Nikkei inches down, Alps Electric, Toyota fall
Tokyo, May 11: The Nikkei average fell 0.09 percent on Thursday as Alps Electric Co. Ltd. sank on a disappointing outlook and Toyota Motor Corp. fell 2 percent, extending losses into a third session.
The overall market was being overshadowed by lingering concerns that a strong yen would negatively affect earnings at Japanese exporters, analysts said.
Although the dollar recovered some ground versus the yen after the U.S. Federal Reserve on Wednesday left the door open to further interest rate rises, the current level of around 111 yen is critical for many Japanese exporters.
''The dollar is hovering not far from the 110 yen region. That's now providing the biggest headache to the market,'' said Yusuke Sakai, manager of equities trading at Mizuho Securities.
The Nikkei average ended the morning down 14.50 points at 16,937.43 after falling 238.98 points on Wednesday. The TOPIX index was down 0.46 percent at 1,717.18.
Companies to announce earnings later in the day include NEC Corp., Konica Minolta Holdings Inc., Mitsubishi Estate Co. Ltd.
and Takeda Pharmaceutical Co. Ltd.
The yen was trading at around 111.15 to the dollar. On Wednesday it hit an eight-month high of 110.11.
A strong yen is a minus for Japan's exporters as it eats into profits when revenues from abroad are brought home.
Toyota, the world's second-biggest auto maker, fell 2 percent to 6,550 yen.
Toyota on Wednesday projected a modest 1.2 percent rise in operating profit, based on an assumed dollar/yen rate of 110, the guidance falling short of the market consensus.
Rivals also lost ground. Nissan Motor Co. Ltd. was down 2.1 percent at 1,481 yen. Honda Motor Co. Ltd. declined 0.8 percent to 7,990 yen.
Electronics parts maker Alps Electric plunged by its daily 300 yen limit, or 15.3 percent, to 1,659 yen.
It forecast a decline of nearly 29 percent in operating profit in the year to March 2007 due to sliding sales of magnetic heads for hard disk drives and other components.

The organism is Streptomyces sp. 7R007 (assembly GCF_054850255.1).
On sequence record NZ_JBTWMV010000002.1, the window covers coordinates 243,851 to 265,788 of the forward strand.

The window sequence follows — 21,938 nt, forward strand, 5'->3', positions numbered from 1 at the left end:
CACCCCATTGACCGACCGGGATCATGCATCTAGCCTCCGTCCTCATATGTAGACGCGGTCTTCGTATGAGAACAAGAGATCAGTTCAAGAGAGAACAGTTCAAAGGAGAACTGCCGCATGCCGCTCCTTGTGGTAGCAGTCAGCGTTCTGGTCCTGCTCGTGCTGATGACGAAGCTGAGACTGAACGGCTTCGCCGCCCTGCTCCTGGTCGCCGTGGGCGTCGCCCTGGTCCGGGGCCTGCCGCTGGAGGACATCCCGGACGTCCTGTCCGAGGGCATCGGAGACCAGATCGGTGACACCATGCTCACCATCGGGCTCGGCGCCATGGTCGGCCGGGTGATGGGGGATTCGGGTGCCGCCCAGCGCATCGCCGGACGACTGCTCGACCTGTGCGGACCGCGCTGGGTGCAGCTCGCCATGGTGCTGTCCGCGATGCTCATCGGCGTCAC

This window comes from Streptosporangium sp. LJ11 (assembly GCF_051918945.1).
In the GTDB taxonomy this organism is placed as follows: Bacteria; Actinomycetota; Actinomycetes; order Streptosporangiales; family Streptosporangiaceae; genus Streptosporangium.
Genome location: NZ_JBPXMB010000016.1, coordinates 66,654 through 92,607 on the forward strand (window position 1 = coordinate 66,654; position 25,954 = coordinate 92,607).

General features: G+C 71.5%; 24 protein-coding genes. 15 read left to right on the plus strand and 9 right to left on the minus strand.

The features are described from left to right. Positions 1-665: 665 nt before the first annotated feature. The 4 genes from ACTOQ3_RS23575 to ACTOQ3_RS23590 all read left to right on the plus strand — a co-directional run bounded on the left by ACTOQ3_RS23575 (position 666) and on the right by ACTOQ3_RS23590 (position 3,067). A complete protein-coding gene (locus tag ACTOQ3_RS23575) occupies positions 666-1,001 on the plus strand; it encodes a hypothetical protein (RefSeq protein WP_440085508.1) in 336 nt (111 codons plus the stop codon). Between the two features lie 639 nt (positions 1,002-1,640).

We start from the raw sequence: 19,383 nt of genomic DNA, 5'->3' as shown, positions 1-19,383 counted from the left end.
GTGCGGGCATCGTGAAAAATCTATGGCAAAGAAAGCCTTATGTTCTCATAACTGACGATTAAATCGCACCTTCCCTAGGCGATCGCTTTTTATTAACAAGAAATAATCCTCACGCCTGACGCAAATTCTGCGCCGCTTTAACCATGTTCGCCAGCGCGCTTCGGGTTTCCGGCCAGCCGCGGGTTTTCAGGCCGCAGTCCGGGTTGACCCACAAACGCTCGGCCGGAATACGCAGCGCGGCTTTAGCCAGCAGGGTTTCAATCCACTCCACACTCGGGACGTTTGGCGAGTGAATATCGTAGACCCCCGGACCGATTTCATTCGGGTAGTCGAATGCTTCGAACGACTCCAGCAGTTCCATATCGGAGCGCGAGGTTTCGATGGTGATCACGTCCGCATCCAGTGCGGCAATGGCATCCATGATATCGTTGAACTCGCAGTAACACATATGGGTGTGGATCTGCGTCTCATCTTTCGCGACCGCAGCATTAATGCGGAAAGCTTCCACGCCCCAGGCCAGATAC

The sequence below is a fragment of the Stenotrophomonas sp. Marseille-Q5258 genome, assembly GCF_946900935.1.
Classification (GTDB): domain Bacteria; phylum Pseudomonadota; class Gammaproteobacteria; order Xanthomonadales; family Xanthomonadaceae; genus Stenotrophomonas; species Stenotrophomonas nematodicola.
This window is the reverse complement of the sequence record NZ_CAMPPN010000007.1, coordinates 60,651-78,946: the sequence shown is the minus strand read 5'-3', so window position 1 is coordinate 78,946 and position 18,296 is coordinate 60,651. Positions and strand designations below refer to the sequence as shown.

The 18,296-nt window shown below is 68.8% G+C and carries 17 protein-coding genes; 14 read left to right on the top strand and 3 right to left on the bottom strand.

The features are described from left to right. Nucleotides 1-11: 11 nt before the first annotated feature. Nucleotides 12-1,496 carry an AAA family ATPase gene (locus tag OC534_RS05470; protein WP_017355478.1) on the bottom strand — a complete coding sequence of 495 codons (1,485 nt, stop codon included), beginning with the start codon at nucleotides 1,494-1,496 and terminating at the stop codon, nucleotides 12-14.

Matsushita Electric Industrial Co. Ltd., the maker of Panasonic products, lost 0.7 percent to 2,720 yen, extending losses into the fourth session.
In contrast, electronics parts maker Ibiden Co. Ltd. rose 8.5 percent to 5,720 yen due to hopes for strong earnings prospects this business year.
Goldman Sachs noted in a report on Thursday room for further outperformance in Ibiden's bullish earnings guidance.
Olympus Corp., the world's top maker of endoscopes, gained 4.4 percent to 3,330 yen.
The company said on Wednesday that its annual profit more than doubled on cost cuts in its digital camera division and strong endoscope sales, and it forecast a higher-than-expected gain this year to a record level.
Elsewhere, condominium builder Haseko Corp. rose 0.7 percent to 450 yen and sporting goods manufacturer Asics Corp. was up 2.8 percent at 1,415 yen. They are among 21 stocks which MSCI Barra said late on Wednesday would be added to the MSCI Japan Index as of May 31, when an annual review of the index's constituents becomes effective.
Buying was inspired by expectations that index-tracking funds as well as active funds using MSCI indices as a gauge for their portfolio performance would follow the changes.
Eiji Kinouchi, chief technical analyst at Daiwa Institute of Research, said the changes in the Japan index would help global investors, including U.S. mutual funds, look into medium- to small-cap Japanese stocks.
''It's a minor change in terms of the number of the ins and outs as more than 30 stocks were affected last year and the year before. But a good thing this time is that the changes are focused on frontier companies,'' he said.